The same is true of design patterns. They show how to put together some code for a certain effect, but they leave out what to do at the fringes because they’re just patterns. Not instructions on how to assemble the whole quilt.

Bill was the kind of guy who would spend hours and hours reading up on the latest theories, which is how he became a “guru.” He just never applied the knowledge to see if it really worked. Often in a follow-up discussion with Bill, I would learn that what used to be an “essential” step in the process was now considered to be an anti-pattern, something one should avoid at all costs.

Bill is a bleeding-edge, book-smart expert. He stays up with his reading while you fall behind trying to follow his advice.

That’s not a total knock on Bill. There’s value in being pointed in a good direction. We were able to extract a pragmatic approach out of his purist advice without too much trouble. That new process served the team well for many years.

Another way to be an expert is the fake-it-till-you-make-it way. That takes chutzpah or nerve to boldly declare that you know the best way, while your confidence is based more on optimism than expertise.

Hey, I suppose I have used that strategy to reach some of my proudest moments. At that same company, I led the charge into cloud computing without quite knowing how it would turn out.

The cloud became an obvious thing some six or eight years ago. At that point, Amazon had been working on their API-only strategy for a decade or more, Salesforce opened its APIs and hosting with sforce, Google was installing data farms for its cloud offering, Microsoft had Azure going on. The skies were dark and stormy with so many cloud solutions overhead.

Meanwhile, our company was still debating it. Success makes one cautious, so having a debate was not unreasonable. But at some point, it’s time for action. So a few of us charged ahead, and as a byproduct, we became the experts in cloud-based software development.

That’s chutzpah, with a ‘khuh.’


Now I am at it again. I left that company and have been working toward starting Happy Spirit Games for online games and training. Play as you learn. Learn as you play.

What do I know about games? I have been working on my own games in my spare time since I was a teenager back in the 1980s. Nothing too fancy, but good enough to play. I even sold a few copies of an original that I wrote in the mid-90s for Windows 95.

After that, I got busy working on “business solutions”: information systems, online advertising, insurance platforms, and so on. All very important. All very serious. I used my game coding time as a way to keep up with technology that was too experimental for work. Once I became a big-shot manager, I used it to keep my coding skills reasonably current.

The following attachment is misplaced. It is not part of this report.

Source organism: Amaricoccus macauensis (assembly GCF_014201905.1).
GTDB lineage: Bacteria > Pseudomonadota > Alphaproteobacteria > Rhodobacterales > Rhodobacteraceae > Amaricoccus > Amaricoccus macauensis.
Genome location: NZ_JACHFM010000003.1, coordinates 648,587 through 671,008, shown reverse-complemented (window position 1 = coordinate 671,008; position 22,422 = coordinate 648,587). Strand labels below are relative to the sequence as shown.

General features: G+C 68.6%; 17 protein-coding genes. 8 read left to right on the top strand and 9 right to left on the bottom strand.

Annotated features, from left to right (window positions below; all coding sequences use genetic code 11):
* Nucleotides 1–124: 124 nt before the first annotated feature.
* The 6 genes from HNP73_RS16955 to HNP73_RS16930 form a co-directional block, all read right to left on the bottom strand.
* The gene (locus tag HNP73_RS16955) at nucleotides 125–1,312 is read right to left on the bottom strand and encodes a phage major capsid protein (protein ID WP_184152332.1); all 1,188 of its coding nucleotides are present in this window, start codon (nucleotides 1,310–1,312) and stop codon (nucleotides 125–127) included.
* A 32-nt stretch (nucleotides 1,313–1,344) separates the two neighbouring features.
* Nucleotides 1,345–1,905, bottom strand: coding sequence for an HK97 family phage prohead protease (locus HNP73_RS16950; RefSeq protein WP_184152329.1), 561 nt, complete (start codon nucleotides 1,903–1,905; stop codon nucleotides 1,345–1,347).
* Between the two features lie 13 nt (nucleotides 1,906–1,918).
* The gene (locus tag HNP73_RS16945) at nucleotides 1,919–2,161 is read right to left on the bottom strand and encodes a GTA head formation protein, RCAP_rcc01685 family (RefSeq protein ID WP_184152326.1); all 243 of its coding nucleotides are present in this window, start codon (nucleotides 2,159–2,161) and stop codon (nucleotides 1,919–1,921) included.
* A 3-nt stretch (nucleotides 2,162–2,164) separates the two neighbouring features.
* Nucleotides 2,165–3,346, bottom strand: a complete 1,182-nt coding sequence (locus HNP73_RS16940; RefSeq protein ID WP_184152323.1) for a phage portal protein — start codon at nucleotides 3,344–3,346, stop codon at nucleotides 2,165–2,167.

But now, through an act of sheer chutzpah, I am a full-time game and course producer. My first game is StoryTime — and I will warn you that it needs a major overhaul. Still, it’s playable and you might enjoy poking around on it, if only to spark some ideas of your own, or for future bragging right that you got to play the original.

My first course is called Design a Game, and it’s almost ready. The course is designed to help beginners get started with game design. For anyone starting out, taking the course is a great first step toward becoming an expert in your own right.

Since you are still reading, here’s a quick recap of how to become an expert.

  1. Spend time solving a major problem. By the time you are done, you’ll be one of the leading experts in that solution.
  2. Read incessantly, always staying up on the latest thinking, even if it turns out to be a bad idea. No one will fault you too much for being ahead of the curve.
  3. Apply chutzpah, or nerve, or guts and imply that you know more than you do until you really do know more than you did. Ha. This way is the most fun.

Thanks for staying with me until the end.

If you are interested in creating games of your own, read more about the Design a Game course, and sign up to be notified when it’s ready.

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This post first appeared on Happy Spirit Games.

My Mini-retirement

A few years ago, I read The 4 Hour Workweek by Tim Ferriss. The book tickles my get-rich fancies by defining a new category of rich, aptly named the “New Rich.” While few get to be as wealthy as Daddy Warbucks, no one really needs that level of opulence and control. Anyone can become one of the New Rich by earning enough to live comfortably while gaining control over your schedule. Okay, sign me up.